Aisling traditionally goes to Mulranny around Christmas time, as the guests of Jerry Cowley TD; but this year our usual holiday cottages in the village were already leased out to the workers in the new Park Inn hotel. So, we stayed at Achill Sound, 12 miles further west.
The news wasn’t good. In fact, it got worse each day. The ship’s officers had barricaded themselves in the engine room now and Maureen and Liz in the Liverpool office, who had booked our sailing tickets and accommodation, couldn’t tell us when the dispute would be over. Negotiations were going on and the union was hoping for a resolution before the ninth of December, which was our departure date. The media in Britain had hardly reported the story at all but it was a watershed in industrial relations in Ireland. It seemed the whole country was supporting the Irish Ferries workers who had been made redundant in favour of cheap (very cheap) labour from Eastern Europe. The facts became wilder and harder to believe the more you heard about the dispute. Could they really register the fleet in Cyprus, yet carry on as before, as a major Irish carrier operating out of Irish waters? Were the new Latvian workers really working for one-third of the current staff’s wages? Were they really expected to work 36-hour shifts? Did they really bring the new recruits on board as foot passengers accompanied by security (thugs/bouncers) staff to attempt to take over the ships?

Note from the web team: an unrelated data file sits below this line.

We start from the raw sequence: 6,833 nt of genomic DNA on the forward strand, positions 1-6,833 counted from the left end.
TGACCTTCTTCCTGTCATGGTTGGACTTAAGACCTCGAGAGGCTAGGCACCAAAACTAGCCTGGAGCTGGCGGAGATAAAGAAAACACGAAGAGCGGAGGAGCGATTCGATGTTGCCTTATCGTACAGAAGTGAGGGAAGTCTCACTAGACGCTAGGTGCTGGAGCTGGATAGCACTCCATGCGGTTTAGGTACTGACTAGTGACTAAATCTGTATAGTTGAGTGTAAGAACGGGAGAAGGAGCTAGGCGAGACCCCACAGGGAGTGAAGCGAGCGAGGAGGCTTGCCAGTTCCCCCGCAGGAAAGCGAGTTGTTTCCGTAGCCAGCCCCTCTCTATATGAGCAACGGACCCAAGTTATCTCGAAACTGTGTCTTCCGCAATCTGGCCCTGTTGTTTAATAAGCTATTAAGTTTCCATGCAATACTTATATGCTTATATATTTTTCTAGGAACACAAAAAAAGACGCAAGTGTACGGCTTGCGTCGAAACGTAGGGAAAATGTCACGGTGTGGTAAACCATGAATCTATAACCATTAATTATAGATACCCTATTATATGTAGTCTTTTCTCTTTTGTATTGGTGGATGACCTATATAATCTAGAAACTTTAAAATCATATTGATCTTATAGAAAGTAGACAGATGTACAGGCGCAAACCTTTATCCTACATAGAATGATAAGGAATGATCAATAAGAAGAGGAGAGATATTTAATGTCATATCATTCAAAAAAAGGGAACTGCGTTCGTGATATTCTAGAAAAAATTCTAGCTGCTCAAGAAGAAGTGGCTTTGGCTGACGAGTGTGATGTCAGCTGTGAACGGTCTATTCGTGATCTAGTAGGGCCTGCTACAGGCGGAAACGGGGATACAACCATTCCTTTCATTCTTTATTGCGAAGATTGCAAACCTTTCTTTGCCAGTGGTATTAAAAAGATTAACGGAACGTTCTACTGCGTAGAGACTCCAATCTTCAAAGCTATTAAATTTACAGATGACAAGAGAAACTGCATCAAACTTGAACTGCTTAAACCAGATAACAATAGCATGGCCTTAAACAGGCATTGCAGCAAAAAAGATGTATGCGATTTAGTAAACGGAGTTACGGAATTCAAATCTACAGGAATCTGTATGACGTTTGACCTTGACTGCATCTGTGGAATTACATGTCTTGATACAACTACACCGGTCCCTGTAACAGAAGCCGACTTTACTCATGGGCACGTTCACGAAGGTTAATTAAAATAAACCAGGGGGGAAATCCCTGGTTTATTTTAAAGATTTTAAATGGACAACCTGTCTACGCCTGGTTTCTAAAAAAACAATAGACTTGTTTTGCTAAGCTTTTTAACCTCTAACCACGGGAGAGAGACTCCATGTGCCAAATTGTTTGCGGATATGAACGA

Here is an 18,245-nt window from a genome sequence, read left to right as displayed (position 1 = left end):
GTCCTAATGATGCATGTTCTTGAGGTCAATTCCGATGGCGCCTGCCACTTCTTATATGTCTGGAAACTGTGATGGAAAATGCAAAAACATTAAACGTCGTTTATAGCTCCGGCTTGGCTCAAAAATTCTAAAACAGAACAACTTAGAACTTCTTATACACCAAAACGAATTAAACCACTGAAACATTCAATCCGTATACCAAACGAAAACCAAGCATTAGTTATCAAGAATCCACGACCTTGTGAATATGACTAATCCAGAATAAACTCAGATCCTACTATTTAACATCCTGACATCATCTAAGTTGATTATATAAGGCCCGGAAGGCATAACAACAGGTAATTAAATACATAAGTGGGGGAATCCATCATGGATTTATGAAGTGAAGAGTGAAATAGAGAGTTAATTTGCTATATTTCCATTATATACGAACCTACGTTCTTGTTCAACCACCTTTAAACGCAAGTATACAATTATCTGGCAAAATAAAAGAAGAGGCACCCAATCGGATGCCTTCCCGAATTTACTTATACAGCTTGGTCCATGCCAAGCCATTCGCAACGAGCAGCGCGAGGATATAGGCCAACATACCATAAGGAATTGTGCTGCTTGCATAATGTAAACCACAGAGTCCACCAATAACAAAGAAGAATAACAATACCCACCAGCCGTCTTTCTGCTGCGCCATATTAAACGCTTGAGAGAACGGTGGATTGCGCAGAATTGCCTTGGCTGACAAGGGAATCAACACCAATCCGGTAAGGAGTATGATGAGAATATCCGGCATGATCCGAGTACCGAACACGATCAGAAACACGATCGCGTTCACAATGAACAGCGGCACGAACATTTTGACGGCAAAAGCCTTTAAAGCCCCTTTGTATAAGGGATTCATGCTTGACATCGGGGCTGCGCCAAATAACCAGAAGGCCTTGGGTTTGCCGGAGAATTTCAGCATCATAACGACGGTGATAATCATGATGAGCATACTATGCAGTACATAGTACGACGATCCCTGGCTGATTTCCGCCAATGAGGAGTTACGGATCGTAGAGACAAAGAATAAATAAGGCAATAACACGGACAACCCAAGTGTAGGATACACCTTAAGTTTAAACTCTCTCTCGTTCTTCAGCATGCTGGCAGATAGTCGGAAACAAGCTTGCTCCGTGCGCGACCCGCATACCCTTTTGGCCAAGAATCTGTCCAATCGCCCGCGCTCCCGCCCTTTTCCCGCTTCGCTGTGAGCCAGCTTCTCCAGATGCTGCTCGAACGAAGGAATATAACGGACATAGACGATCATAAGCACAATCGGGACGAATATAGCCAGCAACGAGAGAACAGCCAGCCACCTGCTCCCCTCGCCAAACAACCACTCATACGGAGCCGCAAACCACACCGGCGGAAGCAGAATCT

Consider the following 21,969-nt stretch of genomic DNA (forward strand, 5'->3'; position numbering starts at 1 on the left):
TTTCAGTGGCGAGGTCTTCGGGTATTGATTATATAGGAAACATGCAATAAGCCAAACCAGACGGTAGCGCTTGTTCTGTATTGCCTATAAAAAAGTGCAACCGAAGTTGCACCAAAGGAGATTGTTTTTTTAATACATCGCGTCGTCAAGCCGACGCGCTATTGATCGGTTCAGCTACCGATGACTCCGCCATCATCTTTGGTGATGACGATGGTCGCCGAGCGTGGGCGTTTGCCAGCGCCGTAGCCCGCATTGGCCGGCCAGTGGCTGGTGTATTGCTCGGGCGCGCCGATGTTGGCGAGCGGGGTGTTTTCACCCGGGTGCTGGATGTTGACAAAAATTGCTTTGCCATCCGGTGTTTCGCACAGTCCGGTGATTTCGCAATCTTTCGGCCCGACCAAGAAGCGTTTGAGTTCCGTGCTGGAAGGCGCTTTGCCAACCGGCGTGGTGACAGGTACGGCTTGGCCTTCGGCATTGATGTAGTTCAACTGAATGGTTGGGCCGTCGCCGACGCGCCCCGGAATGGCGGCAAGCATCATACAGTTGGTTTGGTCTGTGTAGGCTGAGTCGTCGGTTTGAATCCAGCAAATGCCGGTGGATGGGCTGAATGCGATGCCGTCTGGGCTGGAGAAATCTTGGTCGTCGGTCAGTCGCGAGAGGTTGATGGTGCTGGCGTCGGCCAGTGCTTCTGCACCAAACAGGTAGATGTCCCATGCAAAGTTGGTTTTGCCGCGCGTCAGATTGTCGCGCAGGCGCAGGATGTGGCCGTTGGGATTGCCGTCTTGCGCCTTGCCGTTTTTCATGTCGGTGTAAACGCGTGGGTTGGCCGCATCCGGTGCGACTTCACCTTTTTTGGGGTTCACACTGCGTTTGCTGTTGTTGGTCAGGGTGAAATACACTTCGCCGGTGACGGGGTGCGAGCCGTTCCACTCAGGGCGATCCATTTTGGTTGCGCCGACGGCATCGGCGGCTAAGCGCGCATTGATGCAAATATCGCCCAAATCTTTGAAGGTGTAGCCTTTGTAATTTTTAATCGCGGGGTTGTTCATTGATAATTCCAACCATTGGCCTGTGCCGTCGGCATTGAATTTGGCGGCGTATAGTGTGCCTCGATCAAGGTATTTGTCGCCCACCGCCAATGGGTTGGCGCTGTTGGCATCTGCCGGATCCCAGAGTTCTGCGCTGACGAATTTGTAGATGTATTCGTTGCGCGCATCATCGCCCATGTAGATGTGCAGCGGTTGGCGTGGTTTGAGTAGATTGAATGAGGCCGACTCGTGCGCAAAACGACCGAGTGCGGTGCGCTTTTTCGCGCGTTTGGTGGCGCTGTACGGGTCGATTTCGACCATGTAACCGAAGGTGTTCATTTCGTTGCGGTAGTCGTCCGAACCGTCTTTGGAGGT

I was in Dublin the week before our trip, at a conference, and on RTE’s Question Time programme I saw the Governor of the Bank of Ireland say that it was the duty of Irish Ferries to get the biggest profits they could for the shareholders, regardless of the cost to the workers or the country. And the editor of a leading Irish current affairs magazine agreed. The studio audience were totally in disagreement with this view, but these sinister hard-faced business school graduates seem to be in the driving seat these days and I wasn’t holding out much hope for the ferry workers. What was going on in Ireland? You got the feeling that if the Famine happened again the response from these neo-leprecons would be – it’s every man for himself and pull up the drawbridge.
In the end, Maureen rang me from Liverpool the day before we were due to leave and told us negotiations were still going on and the Ulysses would not be sailing on the morning of the 9th. However, we had already seen the writing on the water and had booked with Stenaline ferries. Our cottage bookings were still valid and a refund would be paid to us for the ferry bookings. The Stenaline ferry left 15 minutes before our original booking from Holyhead and arrived in Dublin port at the same time so there was little difference; although I can’t see us ever travelling with Irish Ferries again.
Naimh Collins opened the cafe in her home in Dublin for the 16 of us on the Saturday morning. So, after our safe arrival at Dublin port we all tucked in to porridge, the full Irish, toast, brown bread and plenty of tea and coffee. Afterwards, we rolled up our sleeves to do the dishes but only had to load the dishwasher. We stood outside in the early dawn saying our goodbyes to Niamh, her mother Maire and their friend Frank, who asked us to remember him to Jack Daly in Daly’s pub in Mulranny, whom we knew well from previous visits. We found out later from Jack that Frank was his commanding officer in the Irish army and he and Jack had traveled the world together with the Knights of Malta on UN peace-keeping duty. Although I had only met Frank briefly, I could still sense his leadership qualities and felt that men would follow him wherever he led. As it was, at a quarter to eight he whispered in my ear that Niamh had to be at work in the hospital in Beaumont at eight and I hopped to it, getting the lads into the buses in double-quick time, delegation being the secret of good leadership.